Published in

MDPI, Cells, 4(10), p. 937, 2021

DOI: 10.3390/cells10040937



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Polyunsaturated Phospholipids Increase Cell Resilience to Mechanical Constraints

This paper is made freely available by the publisher.
This paper is made freely available by the publisher.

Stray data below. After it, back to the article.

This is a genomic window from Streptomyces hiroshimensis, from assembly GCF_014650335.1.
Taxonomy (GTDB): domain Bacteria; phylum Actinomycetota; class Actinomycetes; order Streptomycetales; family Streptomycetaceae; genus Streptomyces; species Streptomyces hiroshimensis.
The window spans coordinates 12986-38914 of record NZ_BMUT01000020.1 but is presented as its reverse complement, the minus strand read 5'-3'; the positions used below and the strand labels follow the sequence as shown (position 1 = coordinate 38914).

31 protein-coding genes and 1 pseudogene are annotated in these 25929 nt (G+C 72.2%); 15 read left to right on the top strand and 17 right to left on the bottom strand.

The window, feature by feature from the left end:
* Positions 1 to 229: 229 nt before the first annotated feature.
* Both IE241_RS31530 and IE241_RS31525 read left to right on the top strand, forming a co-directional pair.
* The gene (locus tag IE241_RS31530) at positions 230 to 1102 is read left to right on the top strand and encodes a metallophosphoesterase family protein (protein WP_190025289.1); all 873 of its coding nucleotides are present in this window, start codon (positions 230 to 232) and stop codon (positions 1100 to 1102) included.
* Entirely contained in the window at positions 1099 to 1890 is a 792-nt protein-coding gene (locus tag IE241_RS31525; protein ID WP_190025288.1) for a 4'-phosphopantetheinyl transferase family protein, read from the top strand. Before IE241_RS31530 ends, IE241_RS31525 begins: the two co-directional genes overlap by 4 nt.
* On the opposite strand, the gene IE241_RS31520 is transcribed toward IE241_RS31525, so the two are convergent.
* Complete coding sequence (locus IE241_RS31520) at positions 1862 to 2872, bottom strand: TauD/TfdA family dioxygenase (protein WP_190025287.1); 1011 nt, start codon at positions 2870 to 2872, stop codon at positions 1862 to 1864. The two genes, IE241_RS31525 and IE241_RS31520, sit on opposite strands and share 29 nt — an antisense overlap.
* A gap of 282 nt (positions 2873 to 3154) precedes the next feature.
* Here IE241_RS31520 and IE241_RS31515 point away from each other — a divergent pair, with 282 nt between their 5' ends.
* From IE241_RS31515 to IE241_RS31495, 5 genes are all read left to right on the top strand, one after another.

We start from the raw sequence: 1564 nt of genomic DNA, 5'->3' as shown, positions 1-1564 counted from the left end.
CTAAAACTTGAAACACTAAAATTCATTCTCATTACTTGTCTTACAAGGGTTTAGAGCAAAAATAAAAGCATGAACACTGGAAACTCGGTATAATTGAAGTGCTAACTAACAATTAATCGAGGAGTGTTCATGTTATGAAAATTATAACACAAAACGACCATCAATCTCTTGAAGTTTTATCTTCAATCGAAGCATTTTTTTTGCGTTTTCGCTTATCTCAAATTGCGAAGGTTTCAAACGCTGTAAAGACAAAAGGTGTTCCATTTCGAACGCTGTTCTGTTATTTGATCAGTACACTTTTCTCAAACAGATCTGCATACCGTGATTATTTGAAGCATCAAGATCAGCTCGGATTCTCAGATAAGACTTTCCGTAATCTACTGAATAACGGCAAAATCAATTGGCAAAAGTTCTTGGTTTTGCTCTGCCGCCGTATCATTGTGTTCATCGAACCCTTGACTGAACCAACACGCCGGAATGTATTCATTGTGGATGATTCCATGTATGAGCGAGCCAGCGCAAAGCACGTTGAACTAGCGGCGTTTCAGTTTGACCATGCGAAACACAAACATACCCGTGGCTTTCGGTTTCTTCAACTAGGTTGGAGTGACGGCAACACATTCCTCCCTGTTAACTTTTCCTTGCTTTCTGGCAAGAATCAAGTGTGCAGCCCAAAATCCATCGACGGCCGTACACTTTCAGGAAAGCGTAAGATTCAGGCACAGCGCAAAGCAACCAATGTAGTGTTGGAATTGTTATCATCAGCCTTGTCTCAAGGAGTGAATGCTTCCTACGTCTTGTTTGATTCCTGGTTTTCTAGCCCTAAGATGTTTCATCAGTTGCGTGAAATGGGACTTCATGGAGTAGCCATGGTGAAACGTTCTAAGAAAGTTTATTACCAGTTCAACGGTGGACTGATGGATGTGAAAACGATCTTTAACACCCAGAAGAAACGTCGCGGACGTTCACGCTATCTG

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If polyunsaturated fatty acids (PUFAs) are generally accepted to be good for health, the mechanisms of their bona fide benefits still remain elusive. Membrane phospholipids (PLs) of the cardiovascular system and skeletal muscles are particularly enriched in PUFAs. The fatty acid composition of PLs is known to regulate crucial membrane properties, including elasticity and plasticity. Since muscle cells undergo repeated cycles of elongation and relaxation, we postulated in the present study that PUFA-containing PLs could be central players for muscle cell adaptation to mechanical constraints. By a combination of in cellulo and in silico approaches, we show that PUFAs, and particularly the ω-3 docosahexaenoic acid (DHA), regulate important properties of the plasma membrane that improve muscle cell resilience to mechanical constraints. Thanks to their unique property to contortionate within the bilayer plane, they facilitate the formation of vacuole-like dilation (VLD), which, in turn, avoid cell breakage under mechanical constraints.